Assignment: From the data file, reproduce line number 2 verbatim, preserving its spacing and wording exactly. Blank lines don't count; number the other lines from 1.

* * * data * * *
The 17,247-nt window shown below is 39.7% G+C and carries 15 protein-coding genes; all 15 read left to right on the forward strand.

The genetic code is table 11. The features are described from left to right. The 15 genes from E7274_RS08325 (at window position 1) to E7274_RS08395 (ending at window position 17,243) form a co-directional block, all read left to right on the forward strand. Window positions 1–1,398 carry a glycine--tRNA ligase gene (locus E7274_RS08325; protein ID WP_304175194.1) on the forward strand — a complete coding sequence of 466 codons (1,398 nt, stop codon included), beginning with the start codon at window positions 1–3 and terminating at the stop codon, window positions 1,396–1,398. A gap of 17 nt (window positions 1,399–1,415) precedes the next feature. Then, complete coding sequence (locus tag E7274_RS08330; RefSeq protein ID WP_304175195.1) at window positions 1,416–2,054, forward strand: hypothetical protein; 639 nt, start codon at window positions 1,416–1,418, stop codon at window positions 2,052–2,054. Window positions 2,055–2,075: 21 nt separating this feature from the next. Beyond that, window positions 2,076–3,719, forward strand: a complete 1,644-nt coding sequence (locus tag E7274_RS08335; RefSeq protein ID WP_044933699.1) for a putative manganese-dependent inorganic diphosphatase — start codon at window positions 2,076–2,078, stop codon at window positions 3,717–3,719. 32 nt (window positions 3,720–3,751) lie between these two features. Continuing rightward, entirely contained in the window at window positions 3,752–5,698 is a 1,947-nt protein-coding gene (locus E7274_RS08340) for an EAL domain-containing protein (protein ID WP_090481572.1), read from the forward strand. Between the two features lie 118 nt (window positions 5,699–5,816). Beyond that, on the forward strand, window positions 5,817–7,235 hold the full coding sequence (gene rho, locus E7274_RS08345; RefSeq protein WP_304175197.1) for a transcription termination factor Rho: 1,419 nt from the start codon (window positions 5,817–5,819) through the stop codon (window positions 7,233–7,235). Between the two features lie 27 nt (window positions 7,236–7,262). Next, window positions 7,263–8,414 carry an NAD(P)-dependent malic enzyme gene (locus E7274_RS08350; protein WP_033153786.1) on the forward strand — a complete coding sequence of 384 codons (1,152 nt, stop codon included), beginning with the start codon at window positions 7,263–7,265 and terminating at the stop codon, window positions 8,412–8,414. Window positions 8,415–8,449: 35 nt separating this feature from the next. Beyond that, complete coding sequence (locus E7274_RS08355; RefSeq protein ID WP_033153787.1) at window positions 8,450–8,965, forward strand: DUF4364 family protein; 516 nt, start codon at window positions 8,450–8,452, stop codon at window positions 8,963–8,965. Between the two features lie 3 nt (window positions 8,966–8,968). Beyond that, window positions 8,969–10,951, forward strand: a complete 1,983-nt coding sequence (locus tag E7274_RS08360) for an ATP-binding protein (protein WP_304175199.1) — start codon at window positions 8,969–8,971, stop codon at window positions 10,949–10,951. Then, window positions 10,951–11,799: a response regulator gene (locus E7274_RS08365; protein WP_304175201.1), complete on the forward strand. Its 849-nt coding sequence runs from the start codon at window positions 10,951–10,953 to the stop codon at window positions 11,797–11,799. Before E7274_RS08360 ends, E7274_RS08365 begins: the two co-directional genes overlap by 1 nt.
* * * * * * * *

The genetic code is table 11. The features are described from left to right. The 15 genes from E7274_RS08325 (at window position 1) to E7274_RS08395 (ending at window position 17,243) form a co-directional block, all read left to right on the forward strand. Window positions 1–1,398 carry a glycine--tRNA ligase gene (locus E7274_RS08325; protein ID WP_304175194.1) on the forward strand — a complete coding sequence of 466 codons (1,398 nt, stop codon included), beginning with the start codon at window positions 1–3 and terminating at the stop codon, window positions 1,396–1,398. A gap of 17 nt (window positions 1,399–1,415) precedes the next feature. Then, complete coding sequence (locus tag E7274_RS08330; RefSeq protein ID WP_304175195.1) at window positions 1,416–2,054, forward strand: hypothetical protein; 639 nt, start codon at window positions 1,416–1,418, stop codon at window positions 2,052–2,054. Window positions 2,055–2,075: 21 nt separating this feature from the next. Beyond that, window positions 2,076–3,719, forward strand: a complete 1,644-nt coding sequence (locus tag E7274_RS08335; RefSeq protein ID WP_044933699.1) for a putative manganese-dependent inorganic diphosphatase — start codon at window positions 2,076–2,078, stop codon at window positions 3,717–3,719. 32 nt (window positions 3,720–3,751) lie between these two features. Continuing rightward, entirely contained in the window at window positions 3,752–5,698 is a 1,947-nt protein-coding gene (locus E7274_RS08340) for an EAL domain-containing protein (protein ID WP_090481572.1), read from the forward strand. Between the two features lie 118 nt (window positions 5,699–5,816). Beyond that, on the forward strand, window positions 5,817–7,235 hold the full coding sequence (gene rho, locus E7274_RS08345; RefSeq protein WP_304175197.1) for a transcription termination factor Rho: 1,419 nt from the start codon (window positions 5,817–5,819) through the stop codon (window positions 7,233–7,235). Between the two features lie 27 nt (window positions 7,236–7,262). Next, window positions 7,263–8,414 carry an NAD(P)-dependent malic enzyme gene (locus E7274_RS08350; protein WP_033153786.1) on the forward strand — a complete coding sequence of 384 codons (1,152 nt, stop codon included), beginning with the start codon at window positions 7,263–7,265 and terminating at the stop codon, window positions 8,412–8,414. Window positions 8,415–8,449: 35 nt separating this feature from the next. Beyond that, complete coding sequence (locus E7274_RS08355; RefSeq protein ID WP_033153787.1) at window positions 8,450–8,965, forward strand: DUF4364 family protein; 516 nt, start codon at window positions 8,450–8,452, stop codon at window positions 8,963–8,965. Between the two features lie 3 nt (window positions 8,966–8,968). Beyond that, window positions 8,969–10,951, forward strand: a complete 1,983-nt coding sequence (locus tag E7274_RS08360) for an ATP-binding protein (protein WP_304175199.1) — start codon at window positions 8,969–8,971, stop codon at window positions 10,949–10,951. Then, window positions 10,951–11,799: a response regulator gene (locus E7274_RS08365; protein WP_304175201.1), complete on the forward strand. Its 849-nt coding sequence runs from the start codon at window positions 10,951–10,953 to the stop codon at window positions 11,797–11,799. Before E7274_RS08360 ends, E7274_RS08365 begins: the two co-directional genes overlap by 1 nt.